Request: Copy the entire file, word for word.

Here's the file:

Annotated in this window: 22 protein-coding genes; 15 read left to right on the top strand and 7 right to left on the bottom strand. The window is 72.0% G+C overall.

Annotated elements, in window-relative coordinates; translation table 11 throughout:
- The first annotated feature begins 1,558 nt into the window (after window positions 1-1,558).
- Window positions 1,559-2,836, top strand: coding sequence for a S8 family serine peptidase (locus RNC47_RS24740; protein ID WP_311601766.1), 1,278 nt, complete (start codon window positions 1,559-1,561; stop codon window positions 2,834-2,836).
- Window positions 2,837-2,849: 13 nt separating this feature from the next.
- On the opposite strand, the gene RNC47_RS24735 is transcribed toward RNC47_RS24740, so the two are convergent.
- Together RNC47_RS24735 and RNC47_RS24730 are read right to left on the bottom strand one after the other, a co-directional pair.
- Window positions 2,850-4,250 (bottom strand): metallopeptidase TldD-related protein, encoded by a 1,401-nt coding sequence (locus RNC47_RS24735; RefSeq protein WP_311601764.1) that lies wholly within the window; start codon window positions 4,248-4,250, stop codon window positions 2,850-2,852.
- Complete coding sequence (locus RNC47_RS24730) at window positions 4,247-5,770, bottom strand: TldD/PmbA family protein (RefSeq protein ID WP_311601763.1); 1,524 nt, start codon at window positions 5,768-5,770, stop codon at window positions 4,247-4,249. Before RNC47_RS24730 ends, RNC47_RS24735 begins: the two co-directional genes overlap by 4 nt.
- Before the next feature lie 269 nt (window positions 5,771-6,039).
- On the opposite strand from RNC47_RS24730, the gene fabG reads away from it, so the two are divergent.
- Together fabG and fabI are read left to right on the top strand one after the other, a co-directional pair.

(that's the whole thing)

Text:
Annotated in this window: 22 protein-coding genes; 15 read left to right on the top strand and 7 right to left on the bottom strand. The window is 72.0% G+C overall.

Annotated elements, in window-relative coordinates; translation table 11 throughout:
- The first annotated feature begins 1,558 nt into the window (after window positions 1-1,558).
- Window positions 1,559-2,836, top strand: coding sequence for a S8 family serine peptidase (locus RNC47_RS24740; protein ID WP_311601766.1), 1,278 nt, complete (start codon window positions 1,559-1,561; stop codon window positions 2,834-2,836).
- Window positions 2,837-2,849: 13 nt separating this feature from the next.
- On the opposite strand, the gene RNC47_RS24735 is transcribed toward RNC47_RS24740, so the two are convergent.
- Together RNC47_RS24735 and RNC47_RS24730 are read right to left on the bottom strand one after the other, a co-directional pair.
- Window positions 2,850-4,250 (bottom strand): metallopeptidase TldD-related protein, encoded by a 1,401-nt coding sequence (locus RNC47_RS24735; RefSeq protein WP_311601764.1) that lies wholly within the window; start codon window positions 4,248-4,250, stop codon window positions 2,850-2,852.
- Complete coding sequence (locus RNC47_RS24730) at window positions 4,247-5,770, bottom strand: TldD/PmbA family protein (RefSeq protein ID WP_311601763.1); 1,524 nt, start codon at window positions 5,768-5,770, stop codon at window positions 4,247-4,249. Before RNC47_RS24730 ends, RNC47_RS24735 begins: the two co-directional genes overlap by 4 nt.
- Before the next feature lie 269 nt (window positions 5,771-6,039).
- On the opposite strand from RNC47_RS24730, the gene fabG reads away from it, so the two are divergent.
- Together fabG and fabI are read left to right on the top strand one after the other, a co-directional pair.